I don’t care if this new Star Wars is good or bad or just so-so. I know it’s going to be AMAZING because I’ll be seeing it with you.

I’ve waited three-and-half years for this. I’m glad the time hasn’t flown by too fast because I love being a part of YOUR story, a lively and imaginary tale that, far more than Star Wars, has had a deep and profound effect on me. 

So, tomorrow’s the big day, Elias—I cannot wait.

May the force be with you.

And with me.

With both of us—tomorrow and forever.

I love you, Elias.


PS: I’m totally going to wear that Darth Vader hoodie you bought me for my birthday!

My Interview with Alan Chambers, the former president of Exodus International


On Tuesday, I wrote about My Exodus, the new book by Alan Chambers.  After reading Chambers’s book, I had lots of questions. Rather than offering this Q&A laced with my thoughts/opinions, I elected to simply offer you my questions and Alan’s answers.

To order My Exodus, click here.

Matthew Paul Turner: First of all, why write a book? Why did you decide to put yourself in the spotlight again? 

Alan Chambers: Following the close of Exodus, 24 different publishers contacted us and Leslie and I considered what we might have to say. Initially, out of habit really, we wrote a book filled with our opinions but with the help of our dear friends at Zondervan and our editor we chose to start over and simply tell our story. The change fit. After all, an understanding God’s love and grace has taught us to re-think everything

I ask that because I can only assume that having a break from the media frenzy has been nice…

Time is a friend indeed and it has given me rest and perspective. I needed both. I’m also keenly aware that people needed me to go away for a while. With a clearer head and with a focused heart, I’m ready to jump back into the frenzy. I can’t wait to tell people, especially the next generation of LGBT people, about a God who loves and accepts them as they are. In my humble opinion, they can have as vibrant a relationship with Jesus as any straight person.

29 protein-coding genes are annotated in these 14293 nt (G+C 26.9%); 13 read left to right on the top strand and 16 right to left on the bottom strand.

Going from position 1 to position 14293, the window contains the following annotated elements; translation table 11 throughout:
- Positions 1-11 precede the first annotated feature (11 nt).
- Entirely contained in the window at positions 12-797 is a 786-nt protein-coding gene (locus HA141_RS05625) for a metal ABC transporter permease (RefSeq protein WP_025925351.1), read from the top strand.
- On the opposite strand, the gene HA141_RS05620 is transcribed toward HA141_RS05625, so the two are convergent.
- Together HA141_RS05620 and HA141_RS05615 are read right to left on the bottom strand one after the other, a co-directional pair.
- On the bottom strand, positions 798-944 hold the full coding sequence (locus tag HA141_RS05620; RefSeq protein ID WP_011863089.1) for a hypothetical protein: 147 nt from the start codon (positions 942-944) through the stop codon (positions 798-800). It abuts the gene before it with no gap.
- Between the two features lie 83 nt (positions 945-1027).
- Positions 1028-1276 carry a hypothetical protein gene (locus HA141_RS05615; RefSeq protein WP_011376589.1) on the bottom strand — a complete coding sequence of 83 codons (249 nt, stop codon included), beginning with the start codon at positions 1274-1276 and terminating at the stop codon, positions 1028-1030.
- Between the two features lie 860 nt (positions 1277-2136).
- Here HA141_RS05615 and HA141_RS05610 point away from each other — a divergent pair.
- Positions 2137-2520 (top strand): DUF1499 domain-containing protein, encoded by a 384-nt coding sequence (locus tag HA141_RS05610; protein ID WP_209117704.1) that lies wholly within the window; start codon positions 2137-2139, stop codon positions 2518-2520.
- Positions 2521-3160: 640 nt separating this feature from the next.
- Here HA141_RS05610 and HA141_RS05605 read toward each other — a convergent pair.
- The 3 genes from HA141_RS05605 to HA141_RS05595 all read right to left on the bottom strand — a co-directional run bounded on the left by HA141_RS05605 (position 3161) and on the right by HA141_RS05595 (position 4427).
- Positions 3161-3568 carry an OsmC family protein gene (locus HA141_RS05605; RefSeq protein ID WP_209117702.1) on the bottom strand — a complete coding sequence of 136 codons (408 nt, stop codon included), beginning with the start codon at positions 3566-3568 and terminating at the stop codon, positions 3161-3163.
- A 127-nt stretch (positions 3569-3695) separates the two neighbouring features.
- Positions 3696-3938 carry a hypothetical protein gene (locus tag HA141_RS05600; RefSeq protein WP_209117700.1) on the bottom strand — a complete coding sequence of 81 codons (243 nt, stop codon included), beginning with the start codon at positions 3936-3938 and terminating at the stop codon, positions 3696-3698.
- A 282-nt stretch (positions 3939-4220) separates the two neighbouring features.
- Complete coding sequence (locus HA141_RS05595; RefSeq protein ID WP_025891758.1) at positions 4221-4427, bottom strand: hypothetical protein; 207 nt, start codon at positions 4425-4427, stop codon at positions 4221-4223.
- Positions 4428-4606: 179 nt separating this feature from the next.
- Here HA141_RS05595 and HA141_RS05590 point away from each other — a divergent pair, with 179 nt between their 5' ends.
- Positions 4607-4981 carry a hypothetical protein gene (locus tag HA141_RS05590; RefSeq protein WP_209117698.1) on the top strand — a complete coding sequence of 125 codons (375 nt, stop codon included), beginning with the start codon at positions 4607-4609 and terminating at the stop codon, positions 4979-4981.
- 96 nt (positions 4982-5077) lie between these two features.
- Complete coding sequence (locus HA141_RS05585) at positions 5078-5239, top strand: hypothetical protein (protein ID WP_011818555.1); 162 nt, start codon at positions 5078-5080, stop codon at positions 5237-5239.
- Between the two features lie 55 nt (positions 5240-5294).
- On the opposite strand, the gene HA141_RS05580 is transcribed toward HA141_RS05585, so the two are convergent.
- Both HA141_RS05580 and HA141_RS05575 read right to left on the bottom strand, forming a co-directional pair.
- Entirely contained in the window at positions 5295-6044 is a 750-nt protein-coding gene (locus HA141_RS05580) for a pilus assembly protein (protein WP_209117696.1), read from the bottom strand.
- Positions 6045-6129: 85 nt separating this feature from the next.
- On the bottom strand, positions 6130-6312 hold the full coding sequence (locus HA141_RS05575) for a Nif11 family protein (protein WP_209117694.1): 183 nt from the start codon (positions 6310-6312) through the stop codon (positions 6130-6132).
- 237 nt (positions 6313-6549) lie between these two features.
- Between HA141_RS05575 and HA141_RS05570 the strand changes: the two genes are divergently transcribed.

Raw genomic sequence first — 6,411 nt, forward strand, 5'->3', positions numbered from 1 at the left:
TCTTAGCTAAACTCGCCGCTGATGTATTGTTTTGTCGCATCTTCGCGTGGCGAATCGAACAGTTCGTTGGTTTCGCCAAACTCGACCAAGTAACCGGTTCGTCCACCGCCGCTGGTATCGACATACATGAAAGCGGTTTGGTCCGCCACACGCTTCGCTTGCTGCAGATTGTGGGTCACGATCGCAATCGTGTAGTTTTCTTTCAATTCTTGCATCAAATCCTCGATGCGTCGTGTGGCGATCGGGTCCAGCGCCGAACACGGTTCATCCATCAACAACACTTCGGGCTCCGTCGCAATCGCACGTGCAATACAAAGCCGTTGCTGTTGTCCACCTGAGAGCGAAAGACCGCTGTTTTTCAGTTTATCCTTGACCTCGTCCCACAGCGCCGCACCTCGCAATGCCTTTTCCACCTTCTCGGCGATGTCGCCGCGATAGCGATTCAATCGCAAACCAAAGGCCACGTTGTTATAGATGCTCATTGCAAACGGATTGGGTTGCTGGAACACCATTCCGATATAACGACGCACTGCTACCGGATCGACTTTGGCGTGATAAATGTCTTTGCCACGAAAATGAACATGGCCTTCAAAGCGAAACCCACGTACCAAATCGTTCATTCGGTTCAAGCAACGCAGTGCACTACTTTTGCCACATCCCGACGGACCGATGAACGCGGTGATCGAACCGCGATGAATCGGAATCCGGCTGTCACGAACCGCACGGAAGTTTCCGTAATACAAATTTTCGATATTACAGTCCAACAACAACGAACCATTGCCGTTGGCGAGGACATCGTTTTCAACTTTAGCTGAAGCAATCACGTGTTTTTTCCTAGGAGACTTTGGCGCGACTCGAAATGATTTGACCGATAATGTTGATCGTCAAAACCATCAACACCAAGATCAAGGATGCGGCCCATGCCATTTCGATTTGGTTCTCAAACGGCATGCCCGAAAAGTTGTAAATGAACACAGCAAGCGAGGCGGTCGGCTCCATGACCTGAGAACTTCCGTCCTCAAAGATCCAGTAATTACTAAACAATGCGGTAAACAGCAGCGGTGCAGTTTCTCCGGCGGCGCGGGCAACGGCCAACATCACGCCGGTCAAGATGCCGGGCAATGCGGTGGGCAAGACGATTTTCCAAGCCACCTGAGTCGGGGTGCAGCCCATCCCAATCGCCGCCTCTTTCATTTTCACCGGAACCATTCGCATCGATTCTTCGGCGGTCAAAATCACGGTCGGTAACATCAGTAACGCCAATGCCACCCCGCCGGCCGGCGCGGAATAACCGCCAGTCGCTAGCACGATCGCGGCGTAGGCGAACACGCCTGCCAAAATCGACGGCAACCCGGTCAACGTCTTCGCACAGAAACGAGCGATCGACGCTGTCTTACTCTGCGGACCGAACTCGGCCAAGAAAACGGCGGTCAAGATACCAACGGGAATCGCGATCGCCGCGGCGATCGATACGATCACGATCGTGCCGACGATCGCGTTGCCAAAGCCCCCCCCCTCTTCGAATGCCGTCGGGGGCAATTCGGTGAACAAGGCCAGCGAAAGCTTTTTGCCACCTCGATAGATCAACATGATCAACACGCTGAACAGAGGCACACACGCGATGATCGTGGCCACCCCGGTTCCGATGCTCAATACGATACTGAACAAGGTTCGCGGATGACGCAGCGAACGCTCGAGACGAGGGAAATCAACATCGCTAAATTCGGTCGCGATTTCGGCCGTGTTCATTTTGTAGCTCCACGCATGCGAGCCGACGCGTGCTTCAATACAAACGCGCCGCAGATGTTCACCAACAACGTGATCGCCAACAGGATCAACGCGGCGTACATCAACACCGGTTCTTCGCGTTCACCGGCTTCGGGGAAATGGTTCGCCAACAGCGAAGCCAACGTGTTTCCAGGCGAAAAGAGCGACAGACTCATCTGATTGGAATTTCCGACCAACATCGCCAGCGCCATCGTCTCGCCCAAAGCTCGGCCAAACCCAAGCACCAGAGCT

You write a good deal about your childhood in My Exodus. As you re-enagaged your childhood, what did you learn about yourself or your story or your family’s story that you didn’t know before or had forgotten? 

As a child I was full of dreams that were handicapped by fear and shame brought on by religion, rules, and cultural expectations. For many years into adulthood I held myself back because of those same religious rules and cultural expectations; they were my guiding principles and foundation. I was ashamed of who God made me —the little gender-non-conforming boy who loved fashion and Barbies and dress up was precious and not flawed. My story wasn’t one to be ashamed of but one to view as unique and beautiful. While writing I found myself sad for little Alan Chambers who felt very alone and who spent most of his life hiding in fear he’d be rejected.

Writing the chapters about my youth allowed me to re-live those years from the perspective of a completely restored relationship with my father. My dad went to Heaven in 2007 having fully embraced and accepted me as his son—I feel about my dad in much the same way John felt about Jesus that I was the son my dad loved most.

I think writing helped unearth some of the missing or hidden or rejected pieces of myself. Accepting those pieces and allowing them to fall into place, fills out the puzzle that is my life and now, more than ever, I like the picture it’s portraying.

But most importantly, it’s helping me encourage my kids to see themselves as God sees them and to know they are loved. Not everyone gets or takes that chance and I feel very fortunate.

 For the most part, you don’t write much about your high school years—in the book, you skip from being 11 and letting go of your alter ego “Alice” to your first counseling session at Eleutheros, the local organization associated with Exodus International that you began frequenting when you were 19. Was skipping those years intentional?